Anyone ever done the biddle physical test

Just wondering what I’m getting into. Have one lined up on Sunday. Main thing I’m dreading is the hose hoist over the railing.

done something similar when I had to do Damage control & crash & salvage FF trining in the navy… It isn’t too bad as long as you are in descent shape. the tougher excersizes (as I recall) are the ones with a charged hose.

OFC these guys are also doing the physical stuff with half the gear I had to wear while doing it, so you could take what I say with a grain of salt LOL…

Regardless GL with the test

As long as you’re not in Junkman physical condition, you’ll be fine. :up:

The hookers love my money and thats all that matters.

you probably kiss them on the mouth too…

Only the ones i kill and stuff into 55gal drums.

Ouch lol. So I made the mistake of getting some dental work done… I changed the rear brakes on the tsx and the whole time I could feel my heart beating out of my mouth. I guess we’ll see what happens tomorrow. The test is prep for another test. Thanks for the vote of confidence y’all!

I got my wisdom teeth pulled in boot camp and only got 1 day of rest. It’s all mental, don’t stress about it.

So I did it this morning and passed it!!! Had almost a minute left over which means that I didn’t do that well. Guess I’ll have to train more.

So obviously a little late to the party here, but congrats. If you found that challenging though you will want to be training a bit as neither the Biddle or the CPAT are close to how difficult training will be, and that again is way easier than actual fire ops. I know for my department there is a requirement to pass the CPAT to qualify but there is a significantly harder V02 max test which must be passed to gain entry and then in training there are a couple more timed runs and physical tests which must be completed to graduate, all of which are way harder than the pretest CPAT. Basic expectations are the ability to easily complete a 1.5 mile run in 12 minutes (most were in the 10 min range) and have the strength to do basic body weight exercises like wide grip pullups with no bouncing, pushups etc. I forget the actual requirements but I know I was average in testing with 9 pullups and 52 pushups after the run. There were some others like V-sit hold, vertical jump etc but i don’t recall the numbers on those. Real life is harder than training too, and you don’t have the privilege of knowing how far you have to go in the test or what is coming up. For instance a couple months ago I had to hump all the hose packs, thermal cameras and full gear up 18 stories for a fire call as the elevators malfunctioned, so the 4 you do in the test give a good idea of normal operations but don’t think it never happens.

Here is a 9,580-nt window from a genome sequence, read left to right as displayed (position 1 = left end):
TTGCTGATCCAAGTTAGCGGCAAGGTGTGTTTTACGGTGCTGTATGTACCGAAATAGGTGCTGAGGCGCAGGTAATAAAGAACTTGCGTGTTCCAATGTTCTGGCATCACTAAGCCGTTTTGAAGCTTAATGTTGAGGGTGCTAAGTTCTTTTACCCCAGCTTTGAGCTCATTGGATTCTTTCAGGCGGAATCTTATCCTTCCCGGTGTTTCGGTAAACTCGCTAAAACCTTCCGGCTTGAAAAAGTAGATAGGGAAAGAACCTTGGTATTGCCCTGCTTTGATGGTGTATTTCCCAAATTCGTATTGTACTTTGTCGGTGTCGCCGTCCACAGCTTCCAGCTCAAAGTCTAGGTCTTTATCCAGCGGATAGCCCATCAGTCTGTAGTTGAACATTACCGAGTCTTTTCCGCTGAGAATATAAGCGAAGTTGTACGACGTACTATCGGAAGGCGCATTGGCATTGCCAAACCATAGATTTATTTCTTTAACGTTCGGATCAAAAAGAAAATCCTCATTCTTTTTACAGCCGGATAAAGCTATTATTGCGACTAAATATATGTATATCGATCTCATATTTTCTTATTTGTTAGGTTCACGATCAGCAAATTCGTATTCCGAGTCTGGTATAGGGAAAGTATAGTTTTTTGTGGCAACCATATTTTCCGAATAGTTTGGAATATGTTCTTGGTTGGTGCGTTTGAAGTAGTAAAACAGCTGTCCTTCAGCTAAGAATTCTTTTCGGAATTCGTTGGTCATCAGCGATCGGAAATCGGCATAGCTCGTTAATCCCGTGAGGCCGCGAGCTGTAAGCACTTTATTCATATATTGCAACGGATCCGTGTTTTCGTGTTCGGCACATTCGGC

Did the same test and passed - only to have an asthma attack after crossing the finish line because the SCBA was strapped to my chest uber tightly. Good times!

Mine was on wayyyyy too tight. Couldn’t get a breath in. It also kept my helmet really low. Right now I’m trying to work on quick recovery. Just sprinting and jogging on the treadmill at an incline with a ton of weight. I guess I better start working on long term endurance too. I’ve always had the strength which is probably what got me through it. Before that, I hadn’t gone on a run for about 2 years lol. I had awesome cardio before though hahahah. I might not go for it, though. I just found out that at the max point of being a firefighter, I would probably make about 2 more dollars than I am making now. On top of that, I would have to take a huge paycut and wold have to wait quite a few years to even get to what I am making now… Decisions decisions. This is under the assumption that I even interview well enough to be considered.

True firefighting isn’t going to be a high paying gig, it is, however, worth it for quality of life. Personally I am not entirely motivated by wages but rather have a job which I enjoy and one which I look forward to going to. I can honestly say that firefighting is the best job in the world. When you are busy you are making a difference and doing really cool things, or at least driving a really badass truck fast with lights and sirens. Even false alarms are fun (except at 315 am, less fun then). If you are having a slow day it is like hanging out with a bunch of buddies and being a 12 year old with training, screwing around and joking and working out. Then you get time off, I work a 4 on 4 off rotation which is awesome as it allows guys to work on the side, or me, being unmarried, to go skiing or biking when the resorts are not crowded and get lots more done than I ever could with a 9-5. I recommend it but you do have to really know what you are getting into and if it will suit your life. I can’t take weekends off or make it to every soccer game etc when I have kids, but I do get to go home in the evening after work unlike those in the military and the respect you get from the public is pretty rewarding too.